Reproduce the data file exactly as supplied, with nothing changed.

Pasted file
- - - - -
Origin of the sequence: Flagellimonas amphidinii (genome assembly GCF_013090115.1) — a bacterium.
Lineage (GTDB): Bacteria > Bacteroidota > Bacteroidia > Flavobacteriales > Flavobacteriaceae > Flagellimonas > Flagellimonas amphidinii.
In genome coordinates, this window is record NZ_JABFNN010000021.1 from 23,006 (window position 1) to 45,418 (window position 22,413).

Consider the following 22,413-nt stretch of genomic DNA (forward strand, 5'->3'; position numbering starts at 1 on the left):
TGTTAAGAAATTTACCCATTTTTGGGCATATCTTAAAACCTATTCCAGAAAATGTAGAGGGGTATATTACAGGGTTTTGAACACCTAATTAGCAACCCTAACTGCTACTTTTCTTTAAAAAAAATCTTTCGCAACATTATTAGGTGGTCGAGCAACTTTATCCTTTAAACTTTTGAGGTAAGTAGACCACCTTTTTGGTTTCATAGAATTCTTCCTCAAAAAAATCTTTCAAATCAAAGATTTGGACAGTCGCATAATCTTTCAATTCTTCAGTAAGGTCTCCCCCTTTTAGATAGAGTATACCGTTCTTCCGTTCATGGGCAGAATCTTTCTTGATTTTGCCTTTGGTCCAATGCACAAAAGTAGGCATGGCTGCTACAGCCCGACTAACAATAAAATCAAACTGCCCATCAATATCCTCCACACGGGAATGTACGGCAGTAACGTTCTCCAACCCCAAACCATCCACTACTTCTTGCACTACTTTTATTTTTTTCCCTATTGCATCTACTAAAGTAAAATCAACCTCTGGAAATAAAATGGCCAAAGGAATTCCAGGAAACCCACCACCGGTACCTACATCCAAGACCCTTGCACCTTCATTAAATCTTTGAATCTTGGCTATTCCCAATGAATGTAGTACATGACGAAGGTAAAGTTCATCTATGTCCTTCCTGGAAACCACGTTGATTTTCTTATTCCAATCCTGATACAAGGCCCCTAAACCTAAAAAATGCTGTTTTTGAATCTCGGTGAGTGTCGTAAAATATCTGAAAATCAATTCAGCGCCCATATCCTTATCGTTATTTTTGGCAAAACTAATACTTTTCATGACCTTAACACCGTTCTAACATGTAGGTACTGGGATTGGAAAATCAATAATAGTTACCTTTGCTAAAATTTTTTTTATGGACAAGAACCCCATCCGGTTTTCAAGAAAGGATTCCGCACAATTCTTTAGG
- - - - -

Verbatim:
Origin of the sequence: Flagellimonas amphidinii (genome assembly GCF_013090115.1) — a bacterium.
Lineage (GTDB): Bacteria > Bacteroidota > Bacteroidia > Flavobacteriales > Flavobacteriaceae > Flagellimonas > Flagellimonas amphidinii.
In genome coordinates, this window is record NZ_JABFNN010000021.1 from 23,006 (window position 1) to 45,418 (window position 22,413).

Consider the following 22,413-nt stretch of genomic DNA (forward strand, 5'->3'; position numbering starts at 1 on the left):
TGTTAAGAAATTTACCCATTTTTGGGCATATCTTAAAACCTATTCCAGAAAATGTAGAGGGGTATATTACAGGGTTTTGAACACCTAATTAGCAACCCTAACTGCTACTTTTCTTTAAAAAAAATCTTTCGCAACATTATTAGGTGGTCGAGCAACTTTATCCTTTAAACTTTTGAGGTAAGTAGACCACCTTTTTGGTTTCATAGAATTCTTCCTCAAAAAAATCTTTCAAATCAAAGATTTGGACAGTCGCATAATCTTTCAATTCTTCAGTAAGGTCTCCCCCTTTTAGATAGAGTATACCGTTCTTCCGTTCATGGGCAGAATCTTTCTTGATTTTGCCTTTGGTCCAATGCACAAAAGTAGGCATGGCTGCTACAGCCCGACTAACAATAAAATCAAACTGCCCATCAATATCCTCCACACGGGAATGTACGGCAGTAACGTTCTCCAACCCCAAACCATCCACTACTTCTTGCACTACTTTTATTTTTTTCCCTATTGCATCTACTAAAGTAAAATCAACCTCTGGAAATAAAATGGCCAAAGGAATTCCAGGAAACCCACCACCGGTACCTACATCCAAGACCCTTGCACCTTCATTAAATCTTTGAATCTTGGCTATTCCCAATGAATGTAGTACATGACGAAGGTAAAGTTCATCTATGTCCTTCCTGGAAACCACGTTGATTTTCTTATTCCAATCCTGATACAAGGCCCCTAAACCTAAAAAATGCTGTTTTTGAATCTCGGTGAGTGTCGTAAAATATCTGAAAATCAATTCAGCGCCCATATCCTTATCGTTATTTTTGGCAAAACTAATACTTTTCATGACCTTAACACCGTTCTAACATGTAGGTACTGGGATTGGAAAATCAATAATAGTTACCTTTGCTAAAATTTTTTTTATGGACAAGAACCCCATCCGGTTTTCAAGAAAGGATTCCGCACAATTCTTTAGG